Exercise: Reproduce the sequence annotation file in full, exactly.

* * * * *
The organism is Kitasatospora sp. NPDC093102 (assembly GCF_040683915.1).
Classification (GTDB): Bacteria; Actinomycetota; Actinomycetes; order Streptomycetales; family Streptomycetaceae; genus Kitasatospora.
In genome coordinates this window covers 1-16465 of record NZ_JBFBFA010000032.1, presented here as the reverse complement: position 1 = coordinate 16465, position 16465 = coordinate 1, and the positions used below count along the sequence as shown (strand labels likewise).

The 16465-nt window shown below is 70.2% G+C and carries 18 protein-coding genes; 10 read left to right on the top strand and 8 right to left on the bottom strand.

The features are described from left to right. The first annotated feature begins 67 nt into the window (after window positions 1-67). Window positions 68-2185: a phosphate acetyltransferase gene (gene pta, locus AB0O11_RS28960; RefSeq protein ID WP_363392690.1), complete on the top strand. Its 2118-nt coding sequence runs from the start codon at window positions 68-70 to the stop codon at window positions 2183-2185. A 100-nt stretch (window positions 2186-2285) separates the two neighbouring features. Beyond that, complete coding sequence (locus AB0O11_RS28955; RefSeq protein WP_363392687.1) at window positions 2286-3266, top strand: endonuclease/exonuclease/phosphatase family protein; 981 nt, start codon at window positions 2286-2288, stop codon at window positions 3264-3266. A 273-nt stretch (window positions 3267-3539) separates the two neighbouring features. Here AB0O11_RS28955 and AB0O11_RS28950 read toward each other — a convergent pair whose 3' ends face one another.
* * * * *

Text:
The organism is Kitasatospora sp. NPDC093102 (assembly GCF_040683915.1).
Classification (GTDB): Bacteria; Actinomycetota; Actinomycetes; order Streptomycetales; family Streptomycetaceae; genus Kitasatospora.
In genome coordinates this window covers 1-16465 of record NZ_JBFBFA010000032.1, presented here as the reverse complement: position 1 = coordinate 16465, position 16465 = coordinate 1, and the positions used below count along the sequence as shown (strand labels likewise).

The 16465-nt window shown below is 70.2% G+C and carries 18 protein-coding genes; 10 read left to right on the top strand and 8 right to left on the bottom strand.

The features are described from left to right. The first annotated feature begins 67 nt into the window (after window positions 1-67). Window positions 68-2185: a phosphate acetyltransferase gene (gene pta, locus AB0O11_RS28960; RefSeq protein ID WP_363392690.1), complete on the top strand. Its 2118-nt coding sequence runs from the start codon at window positions 68-70 to the stop codon at window positions 2183-2185. A 100-nt stretch (window positions 2186-2285) separates the two neighbouring features. Beyond that, complete coding sequence (locus AB0O11_RS28955; RefSeq protein WP_363392687.1) at window positions 2286-3266, top strand: endonuclease/exonuclease/phosphatase family protein; 981 nt, start codon at window positions 2286-2288, stop codon at window positions 3264-3266. A 273-nt stretch (window positions 3267-3539) separates the two neighbouring features. Here AB0O11_RS28955 and AB0O11_RS28950 read toward each other — a convergent pair whose 3' ends face one another.